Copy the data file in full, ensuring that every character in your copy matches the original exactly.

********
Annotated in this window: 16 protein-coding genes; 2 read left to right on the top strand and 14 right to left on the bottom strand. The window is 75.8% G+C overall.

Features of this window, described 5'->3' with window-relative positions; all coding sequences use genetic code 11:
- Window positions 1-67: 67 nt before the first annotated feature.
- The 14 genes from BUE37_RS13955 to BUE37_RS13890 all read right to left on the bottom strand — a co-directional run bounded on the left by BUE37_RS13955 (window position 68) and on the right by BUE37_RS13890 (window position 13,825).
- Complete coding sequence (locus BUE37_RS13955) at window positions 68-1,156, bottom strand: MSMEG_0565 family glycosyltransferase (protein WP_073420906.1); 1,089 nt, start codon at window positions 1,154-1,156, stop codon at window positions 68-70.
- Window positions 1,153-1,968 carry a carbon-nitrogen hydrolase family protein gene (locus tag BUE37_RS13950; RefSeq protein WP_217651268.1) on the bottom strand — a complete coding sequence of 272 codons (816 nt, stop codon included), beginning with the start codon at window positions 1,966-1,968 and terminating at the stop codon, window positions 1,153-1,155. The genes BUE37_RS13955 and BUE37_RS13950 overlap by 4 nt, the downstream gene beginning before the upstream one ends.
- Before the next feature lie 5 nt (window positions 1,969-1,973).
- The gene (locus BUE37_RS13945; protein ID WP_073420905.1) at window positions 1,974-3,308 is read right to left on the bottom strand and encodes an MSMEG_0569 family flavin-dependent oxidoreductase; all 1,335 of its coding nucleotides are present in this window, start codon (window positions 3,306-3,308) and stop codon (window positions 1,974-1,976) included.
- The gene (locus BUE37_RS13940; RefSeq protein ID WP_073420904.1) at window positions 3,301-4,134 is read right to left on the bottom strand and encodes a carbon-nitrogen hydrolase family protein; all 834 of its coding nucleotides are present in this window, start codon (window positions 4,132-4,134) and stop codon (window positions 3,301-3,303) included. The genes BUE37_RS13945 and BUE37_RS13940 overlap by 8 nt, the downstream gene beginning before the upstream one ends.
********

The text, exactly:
Annotated in this window: 16 protein-coding genes; 2 read left to right on the top strand and 14 right to left on the bottom strand. The window is 75.8% G+C overall.

Features of this window, described 5'->3' with window-relative positions; all coding sequences use genetic code 11:
- Window positions 1-67: 67 nt before the first annotated feature.
- The 14 genes from BUE37_RS13955 to BUE37_RS13890 all read right to left on the bottom strand — a co-directional run bounded on the left by BUE37_RS13955 (window position 68) and on the right by BUE37_RS13890 (window position 13,825).
- Complete coding sequence (locus BUE37_RS13955) at window positions 68-1,156, bottom strand: MSMEG_0565 family glycosyltransferase (protein WP_073420906.1); 1,089 nt, start codon at window positions 1,154-1,156, stop codon at window positions 68-70.
- Window positions 1,153-1,968 carry a carbon-nitrogen hydrolase family protein gene (locus tag BUE37_RS13950; RefSeq protein WP_217651268.1) on the bottom strand — a complete coding sequence of 272 codons (816 nt, stop codon included), beginning with the start codon at window positions 1,966-1,968 and terminating at the stop codon, window positions 1,153-1,155. The genes BUE37_RS13955 and BUE37_RS13950 overlap by 4 nt, the downstream gene beginning before the upstream one ends.
- Before the next feature lie 5 nt (window positions 1,969-1,973).
- The gene (locus BUE37_RS13945; protein ID WP_073420905.1) at window positions 1,974-3,308 is read right to left on the bottom strand and encodes an MSMEG_0569 family flavin-dependent oxidoreductase; all 1,335 of its coding nucleotides are present in this window, start codon (window positions 3,306-3,308) and stop codon (window positions 1,974-1,976) included.
- The gene (locus BUE37_RS13940; RefSeq protein ID WP_073420904.1) at window positions 3,301-4,134 is read right to left on the bottom strand and encodes a carbon-nitrogen hydrolase family protein; all 834 of its coding nucleotides are present in this window, start codon (window positions 4,132-4,134) and stop codon (window positions 3,301-3,303) included. The genes BUE37_RS13945 and BUE37_RS13940 overlap by 8 nt, the downstream gene beginning before the upstream one ends.